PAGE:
What's all the fuss about firearms?

August 19, 1999|By Molly Ivins

AUSTIN, Texas -- "My friends in the gun-nut lobby tell me they are sick and tired of people like me using this rash of multiple killings to make points in favor of gun control -- and I can sure see how they'd be getting upset about that.

So, let me use the latest unpleasantness, at the Jewish community center in Los Angeles, to make one of their points, instead.

My gun-nut friends often tell me these mass shootings wouldn't happen if more people carried concealed weapons. How right they are: If those 5-year-olds in Los Angeles had just been packing, none of 'em would have gotten hurt.

I wrote that earlier this month and didn't use it on the grounds that it was too flip for the circumstances. The reason I'm using it now is because Thomas Sowell, a right-wing columnist from the Hoover Institute, actually wrote a column in all seriousness saying, yep, the solution to these mass killings is more guns.

Mass killings

Incredibly, he argues that the mass killings have been taking place in white, middle-class settings and wouldn't happen in the ghettos or barrios because more folk there are packing.

I hate to tell him this, but if the murder rate in white, suburban America were the same as that in inner-city ghettos, we'd be confiscating guns by now.

I'm also amused by the gun-nut lobby huffing that the gun-control laws we have on the books now aren't enforced.

The reason that's such a hoot is because the gun lobby has done everything in its considerable power to prevent effective enforcement of gun-control laws, including arguing not just for defunding and under-funding the Bureau of Alcohol, Tobacco and Firearms, but for abolishing it entirely.

If you have ever seen an under-funded program, try the one that's supposed to keep track of gun dealers.

For those of you who have not followed these funding wars over the years, the BATF is the focus of a cult of hatred among those on the far right.

And if you think I am exaggerating or insulting these people by calling them gun nuts, I recommend that you find some of their Web sites, look at their material and see what you think they should be called. Nor do I call them friends sardonically, since my public stands on the Koresh fiasco, Ruby Ridge, etc. have put us on the same side several times.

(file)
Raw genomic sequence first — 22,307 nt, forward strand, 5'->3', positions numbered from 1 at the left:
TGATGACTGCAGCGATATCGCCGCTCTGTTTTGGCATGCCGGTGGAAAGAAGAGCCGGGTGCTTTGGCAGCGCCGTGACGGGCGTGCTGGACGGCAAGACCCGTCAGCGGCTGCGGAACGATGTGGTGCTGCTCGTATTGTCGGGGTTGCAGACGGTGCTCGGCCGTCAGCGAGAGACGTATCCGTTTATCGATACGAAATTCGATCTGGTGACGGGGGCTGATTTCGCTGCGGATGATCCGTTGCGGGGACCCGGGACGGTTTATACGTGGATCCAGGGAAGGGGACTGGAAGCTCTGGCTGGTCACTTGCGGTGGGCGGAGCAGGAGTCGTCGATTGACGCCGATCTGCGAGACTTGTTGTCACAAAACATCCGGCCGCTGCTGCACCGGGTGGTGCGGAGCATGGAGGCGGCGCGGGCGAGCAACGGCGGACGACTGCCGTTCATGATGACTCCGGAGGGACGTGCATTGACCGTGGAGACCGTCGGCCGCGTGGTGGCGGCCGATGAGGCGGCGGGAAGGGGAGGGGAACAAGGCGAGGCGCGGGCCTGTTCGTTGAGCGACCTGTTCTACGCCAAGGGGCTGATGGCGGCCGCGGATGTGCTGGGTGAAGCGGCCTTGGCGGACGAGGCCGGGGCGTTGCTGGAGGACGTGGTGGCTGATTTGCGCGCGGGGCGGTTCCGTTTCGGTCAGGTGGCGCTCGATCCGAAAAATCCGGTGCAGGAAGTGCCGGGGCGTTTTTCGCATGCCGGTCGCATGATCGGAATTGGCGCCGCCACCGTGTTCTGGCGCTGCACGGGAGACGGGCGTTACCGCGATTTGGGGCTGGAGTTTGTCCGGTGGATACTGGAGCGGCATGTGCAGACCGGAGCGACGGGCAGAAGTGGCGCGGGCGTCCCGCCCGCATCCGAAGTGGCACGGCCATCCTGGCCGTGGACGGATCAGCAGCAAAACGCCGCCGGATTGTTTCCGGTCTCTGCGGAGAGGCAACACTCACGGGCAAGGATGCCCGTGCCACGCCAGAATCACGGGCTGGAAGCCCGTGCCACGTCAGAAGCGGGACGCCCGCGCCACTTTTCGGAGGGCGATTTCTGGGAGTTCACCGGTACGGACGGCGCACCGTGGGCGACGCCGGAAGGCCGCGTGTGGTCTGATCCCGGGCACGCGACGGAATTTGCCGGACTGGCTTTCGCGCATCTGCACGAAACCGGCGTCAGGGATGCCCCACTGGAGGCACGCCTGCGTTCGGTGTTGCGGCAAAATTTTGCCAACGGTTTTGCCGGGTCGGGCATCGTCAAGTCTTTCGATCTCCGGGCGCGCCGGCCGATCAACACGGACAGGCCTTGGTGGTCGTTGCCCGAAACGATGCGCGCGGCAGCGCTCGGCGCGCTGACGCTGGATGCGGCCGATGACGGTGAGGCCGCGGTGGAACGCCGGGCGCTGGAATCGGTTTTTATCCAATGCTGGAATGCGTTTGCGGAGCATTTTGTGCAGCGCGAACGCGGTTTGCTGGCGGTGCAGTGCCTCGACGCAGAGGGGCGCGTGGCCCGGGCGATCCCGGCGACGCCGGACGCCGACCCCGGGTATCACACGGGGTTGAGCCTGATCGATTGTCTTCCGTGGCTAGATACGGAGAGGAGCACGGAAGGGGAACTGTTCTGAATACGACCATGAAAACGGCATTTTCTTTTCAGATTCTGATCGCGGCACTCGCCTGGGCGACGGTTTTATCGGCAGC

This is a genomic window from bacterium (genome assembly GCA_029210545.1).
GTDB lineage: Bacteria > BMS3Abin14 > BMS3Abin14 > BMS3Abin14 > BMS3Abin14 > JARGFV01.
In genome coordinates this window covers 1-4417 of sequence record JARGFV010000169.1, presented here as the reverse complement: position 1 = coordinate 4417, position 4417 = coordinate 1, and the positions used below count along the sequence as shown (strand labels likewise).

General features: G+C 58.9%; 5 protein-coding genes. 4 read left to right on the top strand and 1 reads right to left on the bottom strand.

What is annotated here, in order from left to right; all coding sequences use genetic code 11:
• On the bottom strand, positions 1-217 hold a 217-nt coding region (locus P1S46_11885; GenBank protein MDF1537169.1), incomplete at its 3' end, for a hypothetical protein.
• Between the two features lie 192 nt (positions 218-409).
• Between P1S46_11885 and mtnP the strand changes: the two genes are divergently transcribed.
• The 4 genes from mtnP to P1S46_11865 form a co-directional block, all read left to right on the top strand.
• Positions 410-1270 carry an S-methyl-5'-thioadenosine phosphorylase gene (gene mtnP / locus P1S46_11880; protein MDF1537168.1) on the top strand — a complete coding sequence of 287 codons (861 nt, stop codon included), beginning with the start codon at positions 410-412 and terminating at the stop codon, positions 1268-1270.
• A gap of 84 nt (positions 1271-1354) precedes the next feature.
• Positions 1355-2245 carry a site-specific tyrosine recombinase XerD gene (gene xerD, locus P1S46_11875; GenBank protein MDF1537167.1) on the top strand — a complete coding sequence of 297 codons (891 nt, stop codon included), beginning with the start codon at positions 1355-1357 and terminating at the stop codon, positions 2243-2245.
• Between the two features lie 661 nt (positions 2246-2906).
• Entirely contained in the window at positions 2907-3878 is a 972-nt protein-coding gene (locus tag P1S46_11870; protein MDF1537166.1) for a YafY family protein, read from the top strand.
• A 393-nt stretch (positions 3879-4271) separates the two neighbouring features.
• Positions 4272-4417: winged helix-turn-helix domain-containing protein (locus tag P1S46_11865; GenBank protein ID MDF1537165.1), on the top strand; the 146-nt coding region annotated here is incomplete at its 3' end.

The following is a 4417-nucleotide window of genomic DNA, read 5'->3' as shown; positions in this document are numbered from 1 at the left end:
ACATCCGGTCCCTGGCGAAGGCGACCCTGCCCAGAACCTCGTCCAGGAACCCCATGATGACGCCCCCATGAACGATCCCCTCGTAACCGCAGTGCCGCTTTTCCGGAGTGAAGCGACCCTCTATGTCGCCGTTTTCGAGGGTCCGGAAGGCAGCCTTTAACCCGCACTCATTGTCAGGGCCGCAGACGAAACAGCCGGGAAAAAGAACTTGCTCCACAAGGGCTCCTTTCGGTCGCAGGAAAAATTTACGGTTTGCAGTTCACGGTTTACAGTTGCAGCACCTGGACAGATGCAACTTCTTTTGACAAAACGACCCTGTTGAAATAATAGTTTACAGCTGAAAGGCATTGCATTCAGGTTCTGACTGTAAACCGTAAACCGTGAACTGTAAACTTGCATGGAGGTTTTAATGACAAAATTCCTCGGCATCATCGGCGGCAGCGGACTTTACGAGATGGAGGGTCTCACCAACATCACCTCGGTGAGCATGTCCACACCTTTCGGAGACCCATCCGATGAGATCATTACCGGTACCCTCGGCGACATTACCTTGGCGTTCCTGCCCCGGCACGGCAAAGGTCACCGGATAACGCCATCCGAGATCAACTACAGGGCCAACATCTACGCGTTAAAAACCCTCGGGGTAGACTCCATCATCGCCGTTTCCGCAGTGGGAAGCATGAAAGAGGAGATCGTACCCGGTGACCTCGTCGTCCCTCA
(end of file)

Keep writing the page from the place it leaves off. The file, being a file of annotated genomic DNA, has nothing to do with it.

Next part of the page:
Nevertheless, it is outside of enough for people who oppose gun-control laws and the agencies assigned to enforce them -- groups that have done their best to destroy and under-fund these agencies for years -- to then criticize the same agencies for not doing their job well when the gun groups are the ones who have starved them of wherewithal to do it. The argument stinks.

It's also past ripe to cite John Lott's 1998 book, "More Guns, Less Crime: Understanding Crime and Gun Control Laws." Mr. Lott's study supposedly showed that when 10 Western states passed "right-to-carry" laws between 1985 and 1992, they had less violent crime.


This study has now been debunked so many times that it's irresponsible to quote it as though it proved anything. Not that Mr. Lott's data is wrong, but as he himself admits, he didn't look at any other causative factors -- no other variables, as they say.

As one reviewer noted, the results are so odd that, according to the author's research, getting rid of black women older than 40 would do more to stop murder than anything else we could try.

The January 1998 issue of The Journal of Legal Studies carries one important critical study of Mr. Lott's work. The Center to Prevent Handgun Violence did a 1999 analysis of crime statistics that came to a conclusion opposite of Mr. Lott's, and their study (like his) is open to review by experts in many fields.

The whole topic of ideologically tainted research is too large for this column, but it is worth noting that Mr. Lott, an Olin Fellow at the University of Chicago, is an enthusiastic libertarian and follower of the "Chicago school" theories of law and economics.

Far more useful is "Making a Killing," a book by Tom Diaz concerning the gun industry -- although I should note that Mr. Diaz is an analyst at the pro-gun-control Violence Policy Center.

Remarkable book

What Mr. Diaz has written is a work of journalism, however, and his sources are the gun manufacturers themselves, which is what makes the book so remarkable.

Those of you who have questioned, as I have, whether suing gun manufacturers is not an example of trial lawyers overreaching will want to take a look at Mr. Diaz's book. As with the tobacco companies, the truly appalling evidence is in their own words and marketing strategies.

Gun manufacturers faced a simple problem: A gun, if taken care of, does not wear out. And as the country has become more suburban and less rural, demand has gone down. So the industry had to create new markets, and what it has been selling are fear, more-lethal lethal weapons and "Rambo" appeal.

It's a gruesomely fascinating marketing story -- new cartridges with "fast knockdown" due to the "massive wound channel."

I remain pro-knife. You have to catch someone before you can stab him, knives don't ricochet, and people are seldom killed while cleaning their knives. A better deal.

Molly Ivins is a columnist for the Fort Worth Star-Telegram.

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